Road to Retirement: Understanding the long run


With financial markets falling this year and investors getting nervous about when a recovery will arrive, you often hear investors say, “just stay the course because, in the long run, markets recover.” That has been true historically and there is good reason to believe it will remain true. Basically, given enough time, financial markets recover. But how much time is enough time?

All we can really do is look at history to see how markets have done in the past. That will give us a rough estimate of what we might experience in the future. And of course, markets can exceed whatever parameters they set in the past. It’s not as if the past shows the limits of market volatility, just the rough range of what you might reasonably expect. It can always be better or worse than that.

Charlie Farrell

Photograph by Ellen Jaskol

Charlie Farrell

These days, when I hear economists and market strategists talk about the “long term,” they often discuss it in terms of either several months or a few years. You might hear someone say, “six to 12 months from now the market should bottom,” or “within a year or two, markets should recover.” And because we mostly hear economists and strategists talk in these timeframes, many investors likely think that a potential recovery cycle will happen sometime between six months from now to a couple of years. Again, that’s reasonable because that’s when most recovery cycles do occur. But the long term can be longer than that, and you should know the numbers.

In the U.S., we have had a number of difficult market cycles where stocks took more than a few months to a few years to recover. Since 1926, we’ve had 12 calendar year cycles where stocks had a negative total return for five years. We’ve also had four calendar year cycles where stocks had negative total returns for 10 years. One of those cycles ended in 2009, so it’s not ancient history.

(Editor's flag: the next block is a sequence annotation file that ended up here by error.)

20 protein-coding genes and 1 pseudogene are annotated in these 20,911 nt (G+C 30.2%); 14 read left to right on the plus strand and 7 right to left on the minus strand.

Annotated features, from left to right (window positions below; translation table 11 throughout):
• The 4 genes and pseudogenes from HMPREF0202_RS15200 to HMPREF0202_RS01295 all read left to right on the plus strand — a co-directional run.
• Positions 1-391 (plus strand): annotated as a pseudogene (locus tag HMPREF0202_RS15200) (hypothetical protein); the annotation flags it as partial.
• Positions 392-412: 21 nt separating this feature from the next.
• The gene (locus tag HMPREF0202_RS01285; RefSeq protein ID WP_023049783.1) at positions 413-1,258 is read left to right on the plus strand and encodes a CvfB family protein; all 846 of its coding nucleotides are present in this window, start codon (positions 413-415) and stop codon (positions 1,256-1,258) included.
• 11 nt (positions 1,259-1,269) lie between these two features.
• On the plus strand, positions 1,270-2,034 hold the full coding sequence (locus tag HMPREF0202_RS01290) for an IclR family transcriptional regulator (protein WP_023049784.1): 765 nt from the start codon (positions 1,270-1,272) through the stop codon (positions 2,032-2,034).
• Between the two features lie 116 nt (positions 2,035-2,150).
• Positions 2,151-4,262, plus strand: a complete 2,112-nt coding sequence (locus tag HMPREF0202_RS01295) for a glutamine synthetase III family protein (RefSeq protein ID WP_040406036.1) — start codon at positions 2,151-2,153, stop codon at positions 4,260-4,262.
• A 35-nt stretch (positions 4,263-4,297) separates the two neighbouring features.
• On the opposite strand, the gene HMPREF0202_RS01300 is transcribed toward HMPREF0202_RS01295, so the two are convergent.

We also have examples of other developed stock markets that have stagnated for longer periods. The classic example is Japan. Its stock market peaked in the late 1980s and hasn’t seen those peak values since then. In Europe, they have a stock index called the Stoxx 600, which is similar to our S&P 500. Since the year 2000, it’s had less than a 1% annualized price return.

These are modern stock markets that have sophisticated investors and sophisticated regulators overseeing them. But their economies and markets got stuck in a cycle of low productivity, low growth, and excessive central banker and government intervention. Despite everyone’s good intentions, things haven’t worked very well.

I have no idea if we’ll go down this type of path in the U.S., but there are factors converging that make something like a long stagnation more likely. Consider that from 2000 through 2019, the total annualized return from U.S. stocks was just a little more than 6%. That’s one of the weakest 20-year cycles in history. And it came after 12 years of massive support from the Federal Reserve that many believe served to pump up financial market values. If you remove that support, the future looks a lot more uncertain.

When markets get into a stagnation funk, they usually don’t go down and stay there. Often, the cycles have been comprised of big rallies and declines, but when you net it all out, things didn’t move much. By the time you realize that what you experienced was a longer stagnation, there likely isn’t much you can do about it.


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